TEW 2020 is the premier wrestling booking simulator. You can take control of seemingly any company in wrestling history, and change history as much as you like.
However, don’t think it’s easy. The game be very difficult and overwhelming as a new player.
The amount of menu’s and buttons, of which a lot seem like they are completely irrelevant. For some, it could seem so overwhelming that they may quit before they’ve even finished checking out their roster.
Luckily, I have some tips for beginners in TEW 2020 to help them guide themselves in the early days of TEW 2020.
My other guides include TEW 2020 how to make a star and TEW 2020 how to fire workers
TEW 2020 Top Tips for Beginners
Find a Company to suit your style
Finding a company that suits your style is an important tip to starting your TEW 2020 save. It’s important to find a company that compliments the way you want to book, so you can create your vision of what your wrestling company can be.
The different types of products affect a number of things in game. The product affects things like how many matches per show the fans will expect, and what match types the fans will enjoy watching.
For example, the Silver Age product means that fans expect TV shows to have 85% matches on their cards. This means they want more matches and fewer angles, and as such would want better in ring talent than sports entertainers.
In comparison, if we look at for example the Extreme Hardcore product, the fans expect more hardcore and dangerous matches.
Also in this product, the matches are rated more closely to 50/50 for popularity/in ring ability. This means a top worker with little popularity can achieve much higher match ratings than they would be able to in a company like WWE.
There are over 50 product settings for you to choose from, so it’s important to look through them to see which one suits your needs. If you want to manage a company like WWE, the product settings will be set similar to the show in real life.
This means that you’ll be able to get a gauge on how to run the company without looking too much in depth. As a first time player, I recommend finding the product which best suits your booking style and run with it. This runs into my next point, which is:
Starting small is one of the best TEW 2020 tips out there.
Starting out as a big company when you don’t know what you’re doing can be disastrous. While you may think that booking WWE will be easy. However, once you get down to it you’ll realise it’s just too much.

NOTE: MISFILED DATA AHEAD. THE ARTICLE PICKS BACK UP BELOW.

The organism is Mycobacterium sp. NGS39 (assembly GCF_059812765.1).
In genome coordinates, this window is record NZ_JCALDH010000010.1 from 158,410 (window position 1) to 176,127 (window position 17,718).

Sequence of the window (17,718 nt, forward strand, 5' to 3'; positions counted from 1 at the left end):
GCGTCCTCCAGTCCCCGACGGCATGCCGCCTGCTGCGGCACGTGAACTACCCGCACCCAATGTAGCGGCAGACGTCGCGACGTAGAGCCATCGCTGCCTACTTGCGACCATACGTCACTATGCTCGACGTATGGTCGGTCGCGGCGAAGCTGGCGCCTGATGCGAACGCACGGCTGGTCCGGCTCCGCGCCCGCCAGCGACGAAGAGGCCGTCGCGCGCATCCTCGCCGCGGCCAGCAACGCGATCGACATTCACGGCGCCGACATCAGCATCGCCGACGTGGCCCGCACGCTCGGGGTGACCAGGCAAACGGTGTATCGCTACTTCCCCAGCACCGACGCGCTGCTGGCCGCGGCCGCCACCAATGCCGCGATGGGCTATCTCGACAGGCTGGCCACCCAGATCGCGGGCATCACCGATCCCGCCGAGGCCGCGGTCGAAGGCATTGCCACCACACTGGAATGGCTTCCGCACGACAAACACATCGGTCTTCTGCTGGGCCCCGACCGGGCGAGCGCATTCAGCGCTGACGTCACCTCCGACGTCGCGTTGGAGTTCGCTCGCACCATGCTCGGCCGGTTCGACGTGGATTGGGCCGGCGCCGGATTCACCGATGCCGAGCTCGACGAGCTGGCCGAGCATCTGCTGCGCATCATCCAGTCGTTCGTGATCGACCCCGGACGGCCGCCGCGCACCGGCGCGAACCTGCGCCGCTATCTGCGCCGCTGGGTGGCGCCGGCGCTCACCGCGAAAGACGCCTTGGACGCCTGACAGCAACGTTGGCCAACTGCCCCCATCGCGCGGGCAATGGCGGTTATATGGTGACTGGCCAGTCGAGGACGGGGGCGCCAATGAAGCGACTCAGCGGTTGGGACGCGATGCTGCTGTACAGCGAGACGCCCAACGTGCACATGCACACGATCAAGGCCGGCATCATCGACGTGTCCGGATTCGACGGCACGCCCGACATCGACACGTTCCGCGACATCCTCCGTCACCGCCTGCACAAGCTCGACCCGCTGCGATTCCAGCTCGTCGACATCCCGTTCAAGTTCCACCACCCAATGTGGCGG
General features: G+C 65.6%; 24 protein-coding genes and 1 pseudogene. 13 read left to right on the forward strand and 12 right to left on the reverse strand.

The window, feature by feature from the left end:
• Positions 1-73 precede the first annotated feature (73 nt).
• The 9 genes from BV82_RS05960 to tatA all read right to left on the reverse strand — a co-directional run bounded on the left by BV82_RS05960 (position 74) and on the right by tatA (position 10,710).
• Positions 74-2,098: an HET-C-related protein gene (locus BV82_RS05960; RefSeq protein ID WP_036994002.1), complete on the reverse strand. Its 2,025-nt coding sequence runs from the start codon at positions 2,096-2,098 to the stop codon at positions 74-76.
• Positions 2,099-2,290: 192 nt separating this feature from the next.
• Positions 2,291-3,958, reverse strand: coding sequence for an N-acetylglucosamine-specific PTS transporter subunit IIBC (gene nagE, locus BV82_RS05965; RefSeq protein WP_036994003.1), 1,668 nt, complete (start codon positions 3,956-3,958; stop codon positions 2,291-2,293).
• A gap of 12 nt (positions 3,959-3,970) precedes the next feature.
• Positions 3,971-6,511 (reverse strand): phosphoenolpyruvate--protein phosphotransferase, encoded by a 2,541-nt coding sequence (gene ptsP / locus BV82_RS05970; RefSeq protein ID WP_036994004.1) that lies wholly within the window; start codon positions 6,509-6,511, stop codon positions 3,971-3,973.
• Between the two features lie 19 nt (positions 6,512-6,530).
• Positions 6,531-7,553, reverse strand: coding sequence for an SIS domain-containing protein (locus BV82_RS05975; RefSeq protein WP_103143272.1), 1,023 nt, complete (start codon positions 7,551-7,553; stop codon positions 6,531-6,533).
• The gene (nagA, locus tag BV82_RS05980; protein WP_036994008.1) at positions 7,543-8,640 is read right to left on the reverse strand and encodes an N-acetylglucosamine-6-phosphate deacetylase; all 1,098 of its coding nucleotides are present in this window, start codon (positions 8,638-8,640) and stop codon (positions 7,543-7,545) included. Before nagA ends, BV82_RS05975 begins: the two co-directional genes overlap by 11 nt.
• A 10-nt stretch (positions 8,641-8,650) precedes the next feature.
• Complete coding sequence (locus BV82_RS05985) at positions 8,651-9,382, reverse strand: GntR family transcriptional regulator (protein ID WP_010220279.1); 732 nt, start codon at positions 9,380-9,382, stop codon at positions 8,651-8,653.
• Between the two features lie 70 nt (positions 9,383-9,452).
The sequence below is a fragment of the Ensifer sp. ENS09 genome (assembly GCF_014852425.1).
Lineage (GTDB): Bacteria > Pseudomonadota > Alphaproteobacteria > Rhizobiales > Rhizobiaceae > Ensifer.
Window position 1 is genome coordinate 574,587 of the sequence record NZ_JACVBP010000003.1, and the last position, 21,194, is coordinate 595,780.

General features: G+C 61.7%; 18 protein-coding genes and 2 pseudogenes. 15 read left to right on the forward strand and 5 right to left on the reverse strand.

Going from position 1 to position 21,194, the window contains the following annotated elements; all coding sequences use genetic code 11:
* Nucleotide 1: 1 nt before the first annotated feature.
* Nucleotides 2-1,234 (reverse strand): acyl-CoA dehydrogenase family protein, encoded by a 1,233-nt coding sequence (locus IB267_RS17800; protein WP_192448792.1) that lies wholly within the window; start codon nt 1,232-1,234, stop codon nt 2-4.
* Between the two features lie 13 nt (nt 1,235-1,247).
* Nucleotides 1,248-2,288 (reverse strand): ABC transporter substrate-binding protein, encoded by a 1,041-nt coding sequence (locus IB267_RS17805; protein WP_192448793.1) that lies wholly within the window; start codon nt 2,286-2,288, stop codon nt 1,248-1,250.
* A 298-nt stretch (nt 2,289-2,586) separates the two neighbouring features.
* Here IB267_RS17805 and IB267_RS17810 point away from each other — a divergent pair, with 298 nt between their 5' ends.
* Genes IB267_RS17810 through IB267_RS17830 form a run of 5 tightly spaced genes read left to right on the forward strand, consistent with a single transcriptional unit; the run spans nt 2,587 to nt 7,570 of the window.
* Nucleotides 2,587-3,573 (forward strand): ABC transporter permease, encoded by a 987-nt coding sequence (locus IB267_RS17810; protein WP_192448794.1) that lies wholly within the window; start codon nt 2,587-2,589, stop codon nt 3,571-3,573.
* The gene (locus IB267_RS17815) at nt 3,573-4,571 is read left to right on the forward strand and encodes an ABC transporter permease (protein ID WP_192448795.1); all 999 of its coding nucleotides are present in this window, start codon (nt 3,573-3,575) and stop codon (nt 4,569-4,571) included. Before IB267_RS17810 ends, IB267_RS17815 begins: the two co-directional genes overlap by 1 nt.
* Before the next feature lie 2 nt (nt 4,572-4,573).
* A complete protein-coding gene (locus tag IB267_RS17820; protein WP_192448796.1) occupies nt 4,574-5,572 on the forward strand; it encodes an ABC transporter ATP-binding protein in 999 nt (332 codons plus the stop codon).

Having to book Raw, Smackdown, 205 live plus main event and Superstars can get time consuming and tedious. In addition, keeping track of the over 100 superstars and feuds for both brands is much more difficult than it seems.
Starting small can help you really understand how the game works. Booking a small, 1 hour show per month with a few wrestlers you know will let you experiment much more than if you were booking Monday Night Raw.
It will give you time to feel out the game. Time to feel out all the settings and see what works and what doesn’t.
More importantly, you won’t have the threat of the TV companies telling you they’re disappointed in the ratings. Booking big companies which NEED to get a certain standard of show adds a lot of pressure. You can fold under that pressure if you’re not prepared for it.
If you’re booking small show, with just events, then all that matters is making money. If you have a bad show, with low ratings and doesn’t increase your popularity, then thats fine.
You’ll have another chance next month to impress. But if you’re haemorrhaging money, you won’t get that chance again. When starting small, focus on the money over the ratings.
Plan out your feuds
This TEW 2020 tip is one that will keep your game fresher and interesting for longer. We’ve all watched WWE, where plans seem to change overnight.
At times, there have been no long term storylines with good payoffs, so with no reason to follow, people have dropped off from watching. If people don’t want to watch something just pulled out on the fly, then it won’t be much fun booking it either, right?